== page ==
The most striking thing these new documents tell us is that, contrary to what has been believed for 150 years, Chaumpaigne and Chaucer were – at least in this instance – on the same side of a legal dispute and one that primarily concerned labour rather than abduction or sexual assault. This information gives us an entirely new context within which to consider their relationship: medieval labour.
But there is much that these new documents do not entirely clarify. Exactly why was the word raptus used in Chaumpaigne’s quitclaim releasing Chaucer of legal responsibility? Why was it removed three days later from the memorandum recording the quitclaim? And how did Chaumpaigne’s experience in Staundon’s and Chaucer’s employment accord with (or diverge from) the experiences of countless medieval servant women who suffered sexual harassment, abuse, exploitation and assault from their male bosses in a time when those who paid for women’s domestic labour frequently felt entitled to their bodies as well?
Numerous legal cases illuminate the sexual mistreatment that male employers inflicted on their female servants. The legal historian Gwen Seabourne has discussed a case of workplace sexual harassment from York in 1363 in which a Thomas de Queldale sued his former servant, Elena de Hustwayt, for leaving his employment ‘before the end of her contracted term’. Like Staundon in his own suit against Chaumpaigne and Chaucer, Thomas de Queldale claimed that Elena and her new employer had violated the Statute and Ordinance of Labourers. Elena countered that she had left Thomas’ employment because he had repeatedly made unwanted sexual advances toward her, or frequenter solicitavit ipsam ad cognoscend’ ipsam carnaliter contra voluntatem suam (‘frequently solicited her for sex against her will’). As Seabourne notes, the (all-male) jury sided with Thomas and determined that Elena had illegally broken her contract with him.
In another case from 1571 a 15-year-old servant named Joan Bellinger reported that her employer, Stephen Jeffrey, had exposed himself and then raped her in his parlour one evening while his wife was out to dinner. When she protested that he was hurting her, Jeffrey replied, ‘No Joane I do not hurt thee, for this dothe me good and thee no harm’. Three respectable townswomen examined Joan and reported that she had indeed suffered genital trauma.
Into the archives
Medieval cases such as these are not outliers. Rather, they give us a glimpse of the entitlement with which employers often viewed the bodies of their female servants, who were regularly stereotyped as sexually available. The Statute and Ordinance of Labourers rendered these women especially vulnerable because it left them open to prosecution for breaking contracts with their employers, even when those employers were abusive. Legal cases featuring servant women’s claims of mistreatment (which are likely to represent only a fraction of these experiences) are vital evidence of the pervasive social attitudes about employment, entitlement, servant women and sexual access in medieval England. It is thanks to the new information uncovered by Roger and Sebastian Sobecki that we can now draw on the evidence of servant women’s treatment in order to investigate Chaumpaigne’s experiences.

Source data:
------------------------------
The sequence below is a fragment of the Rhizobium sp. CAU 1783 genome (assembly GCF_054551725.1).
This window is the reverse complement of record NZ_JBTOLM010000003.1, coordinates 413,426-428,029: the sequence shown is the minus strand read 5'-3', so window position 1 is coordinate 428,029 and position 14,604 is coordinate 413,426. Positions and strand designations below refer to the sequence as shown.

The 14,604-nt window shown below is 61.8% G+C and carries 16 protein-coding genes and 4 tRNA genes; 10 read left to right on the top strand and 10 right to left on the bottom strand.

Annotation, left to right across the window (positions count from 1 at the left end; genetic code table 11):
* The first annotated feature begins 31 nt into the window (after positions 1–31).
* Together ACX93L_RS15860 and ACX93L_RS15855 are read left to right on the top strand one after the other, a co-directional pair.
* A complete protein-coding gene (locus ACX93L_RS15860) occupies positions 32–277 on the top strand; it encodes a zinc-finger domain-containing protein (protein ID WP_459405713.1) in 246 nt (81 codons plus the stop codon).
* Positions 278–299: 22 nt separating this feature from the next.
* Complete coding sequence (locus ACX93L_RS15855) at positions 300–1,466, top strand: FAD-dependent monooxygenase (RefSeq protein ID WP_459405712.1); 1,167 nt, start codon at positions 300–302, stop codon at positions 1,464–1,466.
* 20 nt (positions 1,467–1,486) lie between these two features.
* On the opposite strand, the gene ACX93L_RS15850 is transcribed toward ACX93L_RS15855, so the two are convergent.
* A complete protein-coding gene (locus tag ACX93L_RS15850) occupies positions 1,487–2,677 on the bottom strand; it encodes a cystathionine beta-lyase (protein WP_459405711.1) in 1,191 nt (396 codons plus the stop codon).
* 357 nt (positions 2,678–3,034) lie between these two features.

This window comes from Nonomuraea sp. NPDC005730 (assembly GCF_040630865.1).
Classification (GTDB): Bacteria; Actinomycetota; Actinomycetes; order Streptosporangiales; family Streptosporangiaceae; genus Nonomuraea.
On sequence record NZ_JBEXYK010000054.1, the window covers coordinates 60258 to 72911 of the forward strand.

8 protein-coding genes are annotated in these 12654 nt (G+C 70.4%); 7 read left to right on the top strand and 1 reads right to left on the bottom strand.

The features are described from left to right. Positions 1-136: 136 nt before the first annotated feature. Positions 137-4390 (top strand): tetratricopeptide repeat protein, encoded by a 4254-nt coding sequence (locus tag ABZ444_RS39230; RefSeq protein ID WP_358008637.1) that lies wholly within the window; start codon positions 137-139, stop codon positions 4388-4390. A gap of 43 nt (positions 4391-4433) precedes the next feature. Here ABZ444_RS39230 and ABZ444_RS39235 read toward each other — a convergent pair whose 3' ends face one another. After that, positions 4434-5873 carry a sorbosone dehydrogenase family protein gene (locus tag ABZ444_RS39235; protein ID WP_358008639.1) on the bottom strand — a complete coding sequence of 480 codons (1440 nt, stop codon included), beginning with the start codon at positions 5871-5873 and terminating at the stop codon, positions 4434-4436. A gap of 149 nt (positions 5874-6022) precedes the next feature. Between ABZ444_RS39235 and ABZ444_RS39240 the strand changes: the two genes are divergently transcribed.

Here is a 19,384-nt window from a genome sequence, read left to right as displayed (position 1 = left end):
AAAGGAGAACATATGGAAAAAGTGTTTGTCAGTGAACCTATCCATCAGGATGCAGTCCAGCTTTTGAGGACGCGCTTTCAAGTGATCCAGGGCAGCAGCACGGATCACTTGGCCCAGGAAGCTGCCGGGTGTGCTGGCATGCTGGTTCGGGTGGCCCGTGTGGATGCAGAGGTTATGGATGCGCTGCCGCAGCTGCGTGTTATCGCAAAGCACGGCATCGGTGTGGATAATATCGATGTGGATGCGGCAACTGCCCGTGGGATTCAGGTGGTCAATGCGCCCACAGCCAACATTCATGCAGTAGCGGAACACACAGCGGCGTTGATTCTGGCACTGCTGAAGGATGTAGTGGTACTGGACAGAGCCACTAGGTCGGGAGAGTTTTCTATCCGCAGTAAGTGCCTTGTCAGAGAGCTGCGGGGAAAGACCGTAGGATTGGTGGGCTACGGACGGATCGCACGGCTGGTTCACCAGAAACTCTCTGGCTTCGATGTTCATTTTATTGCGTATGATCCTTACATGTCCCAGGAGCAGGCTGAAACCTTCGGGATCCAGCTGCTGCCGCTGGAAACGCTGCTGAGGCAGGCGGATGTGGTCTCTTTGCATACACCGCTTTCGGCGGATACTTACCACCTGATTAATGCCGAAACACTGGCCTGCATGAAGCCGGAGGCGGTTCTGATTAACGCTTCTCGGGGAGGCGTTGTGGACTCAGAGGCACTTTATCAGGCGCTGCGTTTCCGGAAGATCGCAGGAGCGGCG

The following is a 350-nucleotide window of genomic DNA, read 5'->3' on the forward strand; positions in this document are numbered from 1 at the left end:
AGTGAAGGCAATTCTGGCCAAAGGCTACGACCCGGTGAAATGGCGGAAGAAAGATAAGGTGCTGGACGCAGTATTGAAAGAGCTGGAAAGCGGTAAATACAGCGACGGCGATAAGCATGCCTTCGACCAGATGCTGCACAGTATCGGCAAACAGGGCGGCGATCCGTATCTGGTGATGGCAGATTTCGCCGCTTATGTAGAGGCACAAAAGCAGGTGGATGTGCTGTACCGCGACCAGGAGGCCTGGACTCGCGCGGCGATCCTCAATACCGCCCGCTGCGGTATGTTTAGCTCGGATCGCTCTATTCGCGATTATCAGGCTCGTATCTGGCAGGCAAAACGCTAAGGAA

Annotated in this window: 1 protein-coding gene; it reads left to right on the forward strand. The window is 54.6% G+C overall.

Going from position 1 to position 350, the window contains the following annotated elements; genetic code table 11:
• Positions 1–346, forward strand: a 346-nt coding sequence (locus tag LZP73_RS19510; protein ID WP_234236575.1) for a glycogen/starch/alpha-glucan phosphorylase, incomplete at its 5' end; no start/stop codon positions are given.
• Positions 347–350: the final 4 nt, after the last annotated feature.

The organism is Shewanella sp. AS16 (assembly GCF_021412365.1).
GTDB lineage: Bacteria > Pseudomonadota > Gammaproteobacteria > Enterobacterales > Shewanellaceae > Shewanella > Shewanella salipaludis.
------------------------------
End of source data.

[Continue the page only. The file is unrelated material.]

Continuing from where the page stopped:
If scholars may have long wished the initial discovery of the quitclaim ‘unmade’, the newly found life-records demonstrate the importance of clarifying historical evidence with new discoveries, rather than by sweeping others under the carpet. Though much remains unclear regarding the Chaucer-Chaumpaigne case, what has been demonstrated is how much as-yet-unearthed treasure may lie in collections such as those of the National Archives. What is also clear is how crucial collaboration can be to findings such as these. The story of how the discovery was made began with a conversation over coffee about something Sobecki had noticed: an apparent change of handwriting in the memorandum of 7 May 1380. The detail led Roger on a quest into the archives, where he would ultimately find two new life-records among dozens of fragile parchment scraps wadded and bundled together. As he and the medievalist Andrew Prescott have observed, thousands of files and bundles have yet to be sorted and consulted, some of them stored ‘deep in salt mines in Cheshire in varying degrees of arrangement’. Much of this material still requires conservation. But who knows what other discoveries might be made in their pages?
Mary Flannery is Swiss National Science Foundation Eccellenza Professorial Fellow in the English Department at the University of Bern. Carissa Harris teaches medieval English literature at Temple University, Philadelphia.